Not a cruise, but an intoxication--and that's a good thing: Paul Gauguin Cruise Review by dukeblue1

Paul Gauguin 5
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Not a cruise, but an intoxication--and that's a good thing

Sail Date: July 2011
Destination: South Pacific
Embarkation: Tahiti (Papeete)
First, let me say I delayed writing this review for several weeks while I wanted to allow time to slip back to reality. There is no way to really capture the experience on the Paul Gauguin in words. Suffice it to say this is much more than a cruise ship. It is an intoxication (and no, I'm not the first one to use that analogy--but it applies).

This ship, while not the newest or most "glitzy" thing of the sea, lives and breathes French Polynesia. I can never think of these islands again without thinking of the Paul Gauguin. And yes, I've been here before on another ship on almost the exact same itinerary. What makes the Paul Gauguin so special is the staff and the crew. From the captain down to the room steward, it was like sailing with kindred spirits. No one seemed to be doing anything they did not enjoy. The entire crew seemed to be in the "zone" the entire trip. No attitude, no disengaged behavior--just exceptional people all the way around. Imagine a cruise where the More food and beverage manager stops for 20 minutes of casual conversation after dinner, or where the chef takes the time to sit on deck with the passengers and give out his best recipes--or where the captain makes sure a passenger with too much to drink gets back to her room safely? And if that is not enough, how about the two beautiful ladies who run the gift shop stopping by to have a glass of wine and chat on the back deck after hours about where to find the best pearls or what to see in Moorea? And I must take exception with the reviewer who criticized the excursion desk. They went out of their way to be courteous and helpful in my opinion.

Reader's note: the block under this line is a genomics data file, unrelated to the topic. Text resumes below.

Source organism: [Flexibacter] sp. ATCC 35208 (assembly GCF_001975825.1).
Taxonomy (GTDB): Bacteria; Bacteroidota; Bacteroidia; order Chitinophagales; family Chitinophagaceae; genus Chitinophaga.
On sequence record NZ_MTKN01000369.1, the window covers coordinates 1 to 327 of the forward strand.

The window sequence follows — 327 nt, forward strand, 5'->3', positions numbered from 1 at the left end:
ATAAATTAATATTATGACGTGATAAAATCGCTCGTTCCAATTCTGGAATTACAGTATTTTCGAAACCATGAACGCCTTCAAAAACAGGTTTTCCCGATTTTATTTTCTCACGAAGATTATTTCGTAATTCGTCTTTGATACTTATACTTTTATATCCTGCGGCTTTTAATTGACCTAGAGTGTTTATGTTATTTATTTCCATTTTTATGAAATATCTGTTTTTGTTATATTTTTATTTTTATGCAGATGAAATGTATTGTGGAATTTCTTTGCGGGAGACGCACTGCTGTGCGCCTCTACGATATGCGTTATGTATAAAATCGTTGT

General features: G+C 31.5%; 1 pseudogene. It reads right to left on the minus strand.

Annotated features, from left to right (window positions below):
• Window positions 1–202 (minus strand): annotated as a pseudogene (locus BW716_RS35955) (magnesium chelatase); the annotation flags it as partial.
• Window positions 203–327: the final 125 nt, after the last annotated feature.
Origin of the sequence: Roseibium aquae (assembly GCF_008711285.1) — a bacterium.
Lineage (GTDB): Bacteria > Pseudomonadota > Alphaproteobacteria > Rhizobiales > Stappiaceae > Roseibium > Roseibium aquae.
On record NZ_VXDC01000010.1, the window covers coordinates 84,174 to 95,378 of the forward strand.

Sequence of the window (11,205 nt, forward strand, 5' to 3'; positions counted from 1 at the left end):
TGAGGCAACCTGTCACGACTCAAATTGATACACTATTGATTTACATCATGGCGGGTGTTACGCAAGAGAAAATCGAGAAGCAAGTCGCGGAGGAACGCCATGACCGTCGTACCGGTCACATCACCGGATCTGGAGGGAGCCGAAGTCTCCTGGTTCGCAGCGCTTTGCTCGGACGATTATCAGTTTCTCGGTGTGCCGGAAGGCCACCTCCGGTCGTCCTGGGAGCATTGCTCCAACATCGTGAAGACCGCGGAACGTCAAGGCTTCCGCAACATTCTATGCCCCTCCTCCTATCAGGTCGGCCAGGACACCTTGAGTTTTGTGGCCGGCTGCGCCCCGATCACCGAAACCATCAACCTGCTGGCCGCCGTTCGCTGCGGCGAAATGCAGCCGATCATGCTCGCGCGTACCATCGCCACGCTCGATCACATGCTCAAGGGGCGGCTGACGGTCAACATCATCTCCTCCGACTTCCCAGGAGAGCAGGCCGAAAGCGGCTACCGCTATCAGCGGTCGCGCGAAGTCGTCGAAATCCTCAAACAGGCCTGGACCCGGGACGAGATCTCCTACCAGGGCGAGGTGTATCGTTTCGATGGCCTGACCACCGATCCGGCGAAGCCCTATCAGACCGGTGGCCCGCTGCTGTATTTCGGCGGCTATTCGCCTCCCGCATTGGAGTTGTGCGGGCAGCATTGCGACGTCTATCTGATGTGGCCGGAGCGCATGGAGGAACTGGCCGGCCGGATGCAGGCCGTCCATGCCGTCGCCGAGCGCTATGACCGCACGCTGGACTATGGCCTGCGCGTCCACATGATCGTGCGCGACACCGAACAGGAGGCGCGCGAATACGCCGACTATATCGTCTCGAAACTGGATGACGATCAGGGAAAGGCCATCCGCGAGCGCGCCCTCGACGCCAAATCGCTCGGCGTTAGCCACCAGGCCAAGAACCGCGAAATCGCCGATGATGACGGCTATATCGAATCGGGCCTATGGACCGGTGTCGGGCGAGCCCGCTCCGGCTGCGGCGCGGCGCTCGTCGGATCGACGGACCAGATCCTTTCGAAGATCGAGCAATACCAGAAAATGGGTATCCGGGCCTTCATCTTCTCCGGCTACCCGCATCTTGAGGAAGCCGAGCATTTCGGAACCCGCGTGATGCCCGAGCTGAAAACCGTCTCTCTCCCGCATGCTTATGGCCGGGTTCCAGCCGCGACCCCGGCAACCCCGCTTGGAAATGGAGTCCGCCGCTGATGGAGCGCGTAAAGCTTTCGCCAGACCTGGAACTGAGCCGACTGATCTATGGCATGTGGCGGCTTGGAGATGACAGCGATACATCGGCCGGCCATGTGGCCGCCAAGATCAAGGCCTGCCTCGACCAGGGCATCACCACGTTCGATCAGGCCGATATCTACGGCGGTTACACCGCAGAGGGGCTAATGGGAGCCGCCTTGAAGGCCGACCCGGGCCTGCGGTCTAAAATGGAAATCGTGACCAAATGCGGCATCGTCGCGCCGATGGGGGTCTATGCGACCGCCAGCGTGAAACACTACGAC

Michael Shapiro, the cruise director, deserves special mention. As someone else said, he seemed to be everywhere all the time. He is truly gifted as an entertainer as well; in fact, the night he performed Broadway hits in the theatre was actually the best entertainment of the entire cruise. But he was just as likely to randomly sit down at your table during lunch and interact with you as if he was on the cruise with you as a passenger.